As markets recover, Swan to pull small lender fund scheme

The government will remove a key source of support for small lenders, stopping new investments in residential mortgage-backed securities in response to better funding market conditions.

The government will remove a key source of support for small lenders, stopping new investments in residential mortgage-backed securities in response to better funding market conditions.

Treasurer Wayne Swan is set to reveal the change in a speech on Wednesday, when he will also question the Coalition's commitment to the "four pillars" policy that has stopped mergers among the big banks.

Since the depths of the global financial crisis, the government has spent $15.5 billion investing in residential mortgage-backed securities - a key funding market for small banks and credit unions, which froze in 2008.

But after recent RMBS issues were concluded without government support, Mr Swan will say the pricing in the market is "significantly better than for most of the last five years" and there is no need for new taxpayer support.

"Given the big improvement we've seen in the RMBS market, and the ongoing lack of demand for AOFM support, the Treasury has advised me that it's now time to stop making new investments," Mr Swan's speech notes say. "While I've accepted this recommendation, that obviously doesn't mean we'll be selling down our existing stock of RMBS any time soon."

The Treasurer will also use the speech, in Sydney, to question whether shadow treasurer Joe Hockey may consider abandoning the "four pillars" policy, long loathed by bank chiefs.

Mr Swan says that at the height of the crisis in 2008, he came under "growing pressure" to abolish the policy, in place since 1990.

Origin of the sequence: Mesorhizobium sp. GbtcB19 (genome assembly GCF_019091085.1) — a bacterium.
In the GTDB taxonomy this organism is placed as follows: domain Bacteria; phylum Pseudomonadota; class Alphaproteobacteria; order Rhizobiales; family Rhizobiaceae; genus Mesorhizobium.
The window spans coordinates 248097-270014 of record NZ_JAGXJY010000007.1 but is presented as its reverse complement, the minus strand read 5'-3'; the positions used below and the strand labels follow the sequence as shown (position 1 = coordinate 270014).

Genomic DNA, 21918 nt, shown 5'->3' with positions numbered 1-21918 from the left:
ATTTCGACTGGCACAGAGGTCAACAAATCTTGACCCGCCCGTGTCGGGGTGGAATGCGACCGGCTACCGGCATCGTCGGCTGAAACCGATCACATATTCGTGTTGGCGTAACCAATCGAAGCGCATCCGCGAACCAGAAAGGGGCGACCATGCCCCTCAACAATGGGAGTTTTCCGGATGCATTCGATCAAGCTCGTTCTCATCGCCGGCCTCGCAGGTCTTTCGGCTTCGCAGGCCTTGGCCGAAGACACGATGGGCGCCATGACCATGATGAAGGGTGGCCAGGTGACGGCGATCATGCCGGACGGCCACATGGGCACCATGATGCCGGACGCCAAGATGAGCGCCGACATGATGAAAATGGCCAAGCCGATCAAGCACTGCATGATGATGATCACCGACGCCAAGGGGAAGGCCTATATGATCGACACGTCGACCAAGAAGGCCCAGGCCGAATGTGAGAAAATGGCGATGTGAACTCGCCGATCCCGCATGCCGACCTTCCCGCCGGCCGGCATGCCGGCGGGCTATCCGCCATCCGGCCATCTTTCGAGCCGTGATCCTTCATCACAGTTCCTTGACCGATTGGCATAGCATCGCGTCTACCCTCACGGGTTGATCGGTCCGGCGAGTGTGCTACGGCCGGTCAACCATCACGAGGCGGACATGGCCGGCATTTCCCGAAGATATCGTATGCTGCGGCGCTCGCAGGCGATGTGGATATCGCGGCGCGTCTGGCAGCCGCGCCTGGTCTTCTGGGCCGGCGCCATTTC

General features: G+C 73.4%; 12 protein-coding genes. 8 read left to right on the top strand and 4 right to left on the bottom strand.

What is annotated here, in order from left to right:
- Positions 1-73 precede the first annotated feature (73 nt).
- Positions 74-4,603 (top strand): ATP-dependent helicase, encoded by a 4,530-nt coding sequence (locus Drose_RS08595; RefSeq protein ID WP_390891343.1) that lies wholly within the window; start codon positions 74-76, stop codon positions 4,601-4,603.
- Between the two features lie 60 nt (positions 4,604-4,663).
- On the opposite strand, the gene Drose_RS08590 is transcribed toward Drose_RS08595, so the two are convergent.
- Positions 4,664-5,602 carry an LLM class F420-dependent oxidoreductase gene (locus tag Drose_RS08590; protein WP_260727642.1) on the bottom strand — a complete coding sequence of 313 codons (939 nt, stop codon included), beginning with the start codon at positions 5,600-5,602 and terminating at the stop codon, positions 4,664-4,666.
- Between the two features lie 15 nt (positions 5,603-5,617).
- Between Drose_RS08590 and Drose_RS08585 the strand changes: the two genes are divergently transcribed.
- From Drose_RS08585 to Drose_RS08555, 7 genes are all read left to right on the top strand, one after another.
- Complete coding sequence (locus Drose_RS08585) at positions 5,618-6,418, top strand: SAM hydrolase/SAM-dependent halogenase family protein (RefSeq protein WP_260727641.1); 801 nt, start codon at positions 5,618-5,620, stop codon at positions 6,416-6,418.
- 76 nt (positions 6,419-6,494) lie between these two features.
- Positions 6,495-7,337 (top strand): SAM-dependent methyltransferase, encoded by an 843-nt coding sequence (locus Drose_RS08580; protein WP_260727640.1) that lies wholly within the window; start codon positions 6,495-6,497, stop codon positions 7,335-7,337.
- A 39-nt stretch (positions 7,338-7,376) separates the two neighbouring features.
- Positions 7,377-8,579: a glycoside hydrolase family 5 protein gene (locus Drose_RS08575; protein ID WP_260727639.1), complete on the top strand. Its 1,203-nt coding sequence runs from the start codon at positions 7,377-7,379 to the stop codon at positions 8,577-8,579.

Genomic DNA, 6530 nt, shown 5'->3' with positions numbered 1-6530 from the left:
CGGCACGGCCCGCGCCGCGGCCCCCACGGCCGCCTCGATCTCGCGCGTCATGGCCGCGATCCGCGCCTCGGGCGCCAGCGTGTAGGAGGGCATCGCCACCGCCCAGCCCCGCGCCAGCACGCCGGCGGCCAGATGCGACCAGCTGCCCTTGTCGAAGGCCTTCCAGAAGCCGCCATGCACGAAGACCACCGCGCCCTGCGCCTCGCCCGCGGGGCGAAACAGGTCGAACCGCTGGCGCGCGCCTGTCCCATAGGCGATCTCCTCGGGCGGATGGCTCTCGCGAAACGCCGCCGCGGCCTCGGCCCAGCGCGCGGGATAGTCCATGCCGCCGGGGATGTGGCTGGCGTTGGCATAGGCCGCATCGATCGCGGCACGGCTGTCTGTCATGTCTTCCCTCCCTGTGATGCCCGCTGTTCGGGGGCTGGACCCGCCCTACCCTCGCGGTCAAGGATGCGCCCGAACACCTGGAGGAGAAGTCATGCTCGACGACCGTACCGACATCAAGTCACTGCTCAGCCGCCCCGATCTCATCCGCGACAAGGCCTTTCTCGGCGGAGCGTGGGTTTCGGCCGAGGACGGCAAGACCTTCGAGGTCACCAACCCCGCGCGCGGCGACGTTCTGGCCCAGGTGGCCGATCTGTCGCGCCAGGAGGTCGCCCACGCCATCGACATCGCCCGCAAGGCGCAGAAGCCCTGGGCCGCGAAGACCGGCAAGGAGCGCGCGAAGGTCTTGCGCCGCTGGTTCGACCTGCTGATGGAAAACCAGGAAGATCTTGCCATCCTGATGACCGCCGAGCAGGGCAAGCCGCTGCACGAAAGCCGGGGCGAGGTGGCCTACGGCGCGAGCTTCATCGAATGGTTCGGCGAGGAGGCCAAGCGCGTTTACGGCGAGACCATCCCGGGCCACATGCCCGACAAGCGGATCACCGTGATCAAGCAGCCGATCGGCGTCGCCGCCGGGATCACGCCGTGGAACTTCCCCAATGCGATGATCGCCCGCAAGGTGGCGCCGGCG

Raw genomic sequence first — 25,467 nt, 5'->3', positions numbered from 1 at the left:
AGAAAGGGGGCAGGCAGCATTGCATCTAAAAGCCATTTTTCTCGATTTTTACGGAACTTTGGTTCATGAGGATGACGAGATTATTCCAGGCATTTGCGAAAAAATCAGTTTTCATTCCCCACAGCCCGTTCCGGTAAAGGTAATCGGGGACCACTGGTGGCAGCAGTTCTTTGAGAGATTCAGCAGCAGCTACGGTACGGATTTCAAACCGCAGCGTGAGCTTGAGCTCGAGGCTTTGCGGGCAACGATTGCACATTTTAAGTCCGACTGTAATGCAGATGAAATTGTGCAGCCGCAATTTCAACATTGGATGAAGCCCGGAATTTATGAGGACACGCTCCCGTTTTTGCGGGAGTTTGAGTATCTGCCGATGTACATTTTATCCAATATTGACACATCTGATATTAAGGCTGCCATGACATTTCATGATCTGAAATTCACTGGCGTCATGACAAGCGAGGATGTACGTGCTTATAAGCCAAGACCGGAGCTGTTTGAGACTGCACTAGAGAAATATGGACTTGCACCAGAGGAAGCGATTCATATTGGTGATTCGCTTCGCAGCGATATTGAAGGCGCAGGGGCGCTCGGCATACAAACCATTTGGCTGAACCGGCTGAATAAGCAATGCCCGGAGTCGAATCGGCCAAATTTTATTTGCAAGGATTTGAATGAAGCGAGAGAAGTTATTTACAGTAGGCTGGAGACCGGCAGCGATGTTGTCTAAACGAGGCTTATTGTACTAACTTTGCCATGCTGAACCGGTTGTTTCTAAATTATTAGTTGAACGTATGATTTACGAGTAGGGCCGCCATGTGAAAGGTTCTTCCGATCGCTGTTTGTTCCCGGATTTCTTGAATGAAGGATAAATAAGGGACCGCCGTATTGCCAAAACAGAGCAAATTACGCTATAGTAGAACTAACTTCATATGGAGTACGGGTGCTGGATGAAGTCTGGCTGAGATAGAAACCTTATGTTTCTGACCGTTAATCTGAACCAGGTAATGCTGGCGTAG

The Coalition is planning a sweeping review of the financial system if it wins this year's election, a move backed by several big banks. Mr Swan will question if the motive for such a review might be to attack the four pillars.

"You have to wonder at the motives of those calling for yet another financial system inquiry," Mr Swan will say.

"Do they think the GFC was not a sufficient stress test? Impossible. Or do they carry the baton of those who in 2008 urged me to weaken stability and competition by abolishing the four-pillars policy? I wonder."

The policy has been criticised by bank chiefs, who say it prevents them growing to a size that would allow them to compete on the global stage. Mr Swan says it is vital for competition.

"The four-pillars policy has endured, in one form or another, through seven successive treasurerships over more than two decades and has served Australia well in all that time," his speech says.

"Not only is it hugely important for banking competition, but it wouldn't be prudent to have the soundness of our banking system resting on the strength and risk-management skills of three banks rather than four."

Mr Hockey said in 2010 that there was "bipartisan" support for the four-pillars policy.

Aside from Mr Hockey, other bodies to call for an inquiry into the financial system include credit unions and Mr Swan's own department.

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